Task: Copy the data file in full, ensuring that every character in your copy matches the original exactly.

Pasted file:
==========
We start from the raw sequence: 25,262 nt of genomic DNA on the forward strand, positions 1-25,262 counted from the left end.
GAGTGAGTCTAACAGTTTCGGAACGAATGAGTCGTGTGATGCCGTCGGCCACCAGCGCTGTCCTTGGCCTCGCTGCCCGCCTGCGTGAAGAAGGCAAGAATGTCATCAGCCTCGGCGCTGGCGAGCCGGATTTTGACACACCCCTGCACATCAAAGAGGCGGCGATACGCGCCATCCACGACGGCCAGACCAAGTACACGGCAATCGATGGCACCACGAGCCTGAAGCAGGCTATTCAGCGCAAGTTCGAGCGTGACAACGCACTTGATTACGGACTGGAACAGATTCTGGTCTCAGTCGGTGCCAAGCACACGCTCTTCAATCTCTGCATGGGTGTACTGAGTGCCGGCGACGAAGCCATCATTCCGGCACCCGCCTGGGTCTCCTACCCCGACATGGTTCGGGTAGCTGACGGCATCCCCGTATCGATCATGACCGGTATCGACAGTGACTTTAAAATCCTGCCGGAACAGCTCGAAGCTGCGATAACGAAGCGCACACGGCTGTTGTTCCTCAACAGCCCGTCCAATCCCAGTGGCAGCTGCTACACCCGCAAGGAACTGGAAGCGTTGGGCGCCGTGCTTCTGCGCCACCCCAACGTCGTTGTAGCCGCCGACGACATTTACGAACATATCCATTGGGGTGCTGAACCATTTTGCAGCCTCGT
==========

We start from the raw sequence: 25,262 nt of genomic DNA on the forward strand, positions 1-25,262 counted from the left end.
GAGTGAGTCTAACAGTTTCGGAACGAATGAGTCGTGTGATGCCGTCGGCCACCAGCGCTGTCCTTGGCCTCGCTGCCCGCCTGCGTGAAGAAGGCAAGAATGTCATCAGCCTCGGCGCTGGCGAGCCGGATTTTGACACACCCCTGCACATCAAAGAGGCGGCGATACGCGCCATCCACGACGGCCAGACCAAGTACACGGCAATCGATGGCACCACGAGCCTGAAGCAGGCTATTCAGCGCAAGTTCGAGCGTGACAACGCACTTGATTACGGACTGGAACAGATTCTGGTCTCAGTCGGTGCCAAGCACACGCTCTTCAATCTCTGCATGGGTGTACTGAGTGCCGGCGACGAAGCCATCATTCCGGCACCCGCCTGGGTCTCCTACCCCGACATGGTTCGGGTAGCTGACGGCATCCCCGTATCGATCATGACCGGTATCGACAGTGACTTTAAAATCCTGCCGGAACAGCTCGAAGCTGCGATAACGAAGCGCACACGGCTGTTGTTCCTCAACAGCCCGTCCAATCCCAGTGGCAGCTGCTACACCCGCAAGGAACTGGAAGCGTTGGGCGCCGTGCTTCTGCGCCACCCCAACGTCGTTGTAGCCGCCGACGACATTTACGAACATATCCATTGGGGTGCTGAACCATTTTGCAGCCTCGT